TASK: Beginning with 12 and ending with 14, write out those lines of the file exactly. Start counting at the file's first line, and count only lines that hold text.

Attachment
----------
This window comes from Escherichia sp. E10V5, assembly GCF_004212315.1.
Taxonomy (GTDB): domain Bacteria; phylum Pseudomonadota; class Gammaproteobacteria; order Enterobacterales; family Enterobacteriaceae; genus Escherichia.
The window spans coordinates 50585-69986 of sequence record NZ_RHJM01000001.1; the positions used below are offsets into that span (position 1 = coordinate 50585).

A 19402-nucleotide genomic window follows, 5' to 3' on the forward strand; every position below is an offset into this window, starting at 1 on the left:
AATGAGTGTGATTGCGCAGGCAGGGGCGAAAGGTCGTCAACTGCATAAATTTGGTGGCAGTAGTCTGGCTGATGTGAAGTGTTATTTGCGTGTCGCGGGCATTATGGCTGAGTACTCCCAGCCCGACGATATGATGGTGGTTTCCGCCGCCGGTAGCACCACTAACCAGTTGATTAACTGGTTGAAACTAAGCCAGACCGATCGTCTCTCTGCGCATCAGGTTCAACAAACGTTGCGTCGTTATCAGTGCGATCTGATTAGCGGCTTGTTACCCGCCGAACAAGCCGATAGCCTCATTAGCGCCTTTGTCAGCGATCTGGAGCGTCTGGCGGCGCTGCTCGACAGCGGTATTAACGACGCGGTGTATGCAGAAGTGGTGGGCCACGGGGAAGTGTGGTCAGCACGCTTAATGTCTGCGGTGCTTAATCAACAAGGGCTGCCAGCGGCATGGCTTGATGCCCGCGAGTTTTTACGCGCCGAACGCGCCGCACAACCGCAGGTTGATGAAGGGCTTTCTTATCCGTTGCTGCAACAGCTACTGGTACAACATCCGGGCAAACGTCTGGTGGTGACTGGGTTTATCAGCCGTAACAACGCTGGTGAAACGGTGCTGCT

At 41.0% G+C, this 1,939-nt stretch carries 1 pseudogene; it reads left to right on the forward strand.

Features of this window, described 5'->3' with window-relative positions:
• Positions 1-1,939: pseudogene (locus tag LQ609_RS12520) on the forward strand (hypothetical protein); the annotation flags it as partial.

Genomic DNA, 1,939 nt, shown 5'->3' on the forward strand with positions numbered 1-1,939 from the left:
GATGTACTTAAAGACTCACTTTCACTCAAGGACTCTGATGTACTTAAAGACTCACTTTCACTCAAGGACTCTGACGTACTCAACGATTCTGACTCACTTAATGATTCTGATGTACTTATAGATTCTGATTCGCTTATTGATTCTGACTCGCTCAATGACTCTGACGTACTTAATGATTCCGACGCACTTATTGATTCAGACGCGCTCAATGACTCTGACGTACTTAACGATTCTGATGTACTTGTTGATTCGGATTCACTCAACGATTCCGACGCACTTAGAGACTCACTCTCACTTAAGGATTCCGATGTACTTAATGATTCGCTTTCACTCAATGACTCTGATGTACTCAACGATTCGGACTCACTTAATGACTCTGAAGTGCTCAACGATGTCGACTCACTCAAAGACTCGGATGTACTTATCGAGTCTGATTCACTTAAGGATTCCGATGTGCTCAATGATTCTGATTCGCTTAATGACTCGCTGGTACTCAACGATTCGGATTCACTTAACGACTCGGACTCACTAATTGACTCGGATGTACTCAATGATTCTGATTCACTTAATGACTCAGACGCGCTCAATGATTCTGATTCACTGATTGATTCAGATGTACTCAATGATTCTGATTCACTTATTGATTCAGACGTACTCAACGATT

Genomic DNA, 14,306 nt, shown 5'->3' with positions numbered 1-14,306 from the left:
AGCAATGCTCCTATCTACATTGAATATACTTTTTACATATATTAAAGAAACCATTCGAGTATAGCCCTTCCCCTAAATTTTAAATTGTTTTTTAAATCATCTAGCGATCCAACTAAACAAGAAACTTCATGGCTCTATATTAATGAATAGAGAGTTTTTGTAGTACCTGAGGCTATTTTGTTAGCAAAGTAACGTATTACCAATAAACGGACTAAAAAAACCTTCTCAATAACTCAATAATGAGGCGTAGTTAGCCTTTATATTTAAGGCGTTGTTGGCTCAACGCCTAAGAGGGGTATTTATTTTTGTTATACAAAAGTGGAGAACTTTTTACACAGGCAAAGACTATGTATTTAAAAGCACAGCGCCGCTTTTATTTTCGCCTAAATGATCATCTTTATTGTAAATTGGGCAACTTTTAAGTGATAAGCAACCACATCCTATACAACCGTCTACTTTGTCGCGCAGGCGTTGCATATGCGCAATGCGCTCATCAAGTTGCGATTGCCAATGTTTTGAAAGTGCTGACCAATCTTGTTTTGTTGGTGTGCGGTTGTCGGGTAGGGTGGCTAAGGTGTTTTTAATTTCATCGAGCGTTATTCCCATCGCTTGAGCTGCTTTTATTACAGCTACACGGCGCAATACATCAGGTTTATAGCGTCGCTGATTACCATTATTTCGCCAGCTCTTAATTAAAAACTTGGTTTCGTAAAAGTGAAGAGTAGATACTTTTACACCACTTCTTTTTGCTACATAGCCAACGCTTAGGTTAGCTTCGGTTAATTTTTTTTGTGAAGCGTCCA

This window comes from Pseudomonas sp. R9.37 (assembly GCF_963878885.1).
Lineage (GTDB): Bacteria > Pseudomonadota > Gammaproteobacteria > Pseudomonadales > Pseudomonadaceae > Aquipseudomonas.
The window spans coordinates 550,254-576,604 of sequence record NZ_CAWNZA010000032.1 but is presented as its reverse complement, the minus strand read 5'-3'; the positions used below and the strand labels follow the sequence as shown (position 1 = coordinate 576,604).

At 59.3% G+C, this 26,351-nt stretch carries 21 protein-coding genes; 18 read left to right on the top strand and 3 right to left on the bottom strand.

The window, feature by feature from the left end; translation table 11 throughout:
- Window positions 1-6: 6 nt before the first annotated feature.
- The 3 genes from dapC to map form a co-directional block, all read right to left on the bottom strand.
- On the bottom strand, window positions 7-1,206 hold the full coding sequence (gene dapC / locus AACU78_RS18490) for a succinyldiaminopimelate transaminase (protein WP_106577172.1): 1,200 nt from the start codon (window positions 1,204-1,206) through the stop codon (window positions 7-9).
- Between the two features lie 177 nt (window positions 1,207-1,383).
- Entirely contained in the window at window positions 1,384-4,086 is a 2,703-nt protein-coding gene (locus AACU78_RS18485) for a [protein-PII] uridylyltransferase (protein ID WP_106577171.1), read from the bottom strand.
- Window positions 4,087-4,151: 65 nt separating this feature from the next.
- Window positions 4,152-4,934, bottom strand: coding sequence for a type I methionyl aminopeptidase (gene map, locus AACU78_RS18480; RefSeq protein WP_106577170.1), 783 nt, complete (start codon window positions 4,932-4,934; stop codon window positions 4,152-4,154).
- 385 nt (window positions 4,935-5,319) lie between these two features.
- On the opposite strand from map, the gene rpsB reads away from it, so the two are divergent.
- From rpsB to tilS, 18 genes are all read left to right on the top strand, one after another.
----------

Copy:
AGCAATGCTCCTATCTACATTGAATATACTTTTTACATATATTAAAGAAACCATTCGAGTATAGCCCTTCCCCTAAATTTTAAATTGTTTTTTAAATCATCTAGCGATCCAACTAAACAAGAAACTTCATGGCTCTATATTAATGAATAGAGAGTTTTTGTAGTACCTGAGGCTATTTTGTTAGCAAAGTAACGTATTACCAATAAACGGACTAAAAAAACCTTCTCAATAACTCAATAATGAGGCGTAGTTAGCCTTTATATTTAAGGCGTTGTTGGCTCAACGCCTAAGAGGGGTATTTATTTTTGTTATACAAAAGTGGAGAACTTTTTACACAGGCAAAGACTATGTATTTAAAAGCACAGCGCCGCTTTTATTTTCGCCTAAATGATCATCTTTATTGTAAATTGGGCAACTTTTAAGTGATAAGCAACCACATCCTATACAACCGTCTACTTTGTCGCGCAGGCGTTGCATATGCGCAATGCGCTCATCAAGTTGCGATTGCCAATGTTTTGAAAGTGCTGACCAATCTTGTTTTGTTGGTGTGCGGTTGTCGGGTAGGGTGGCTAAGGTGTTTTTAATTTCATCGAGCGTTATTCCCATCGCTTGAGCTGCTTTTATTACAGCTACACGGCGCAATACATCAGGTTTATAGCGTCGCTGATTACCATTATTTCGCCAGCTCTTAATTAAAAACTTGGTTTCGTAAAAGTGAAGAGTAGATACTTTTACACCACTTCTTTTTGCTACATAGCCAACGCTTAGGTTAGCTTCGGTTAATTTTTTTTGTGAAGCGTCCA

This window comes from Pseudomonas sp. R9.37 (assembly GCF_963878885.1).
Lineage (GTDB): Bacteria > Pseudomonadota > Gammaproteobacteria > Pseudomonadales > Pseudomonadaceae > Aquipseudomonas.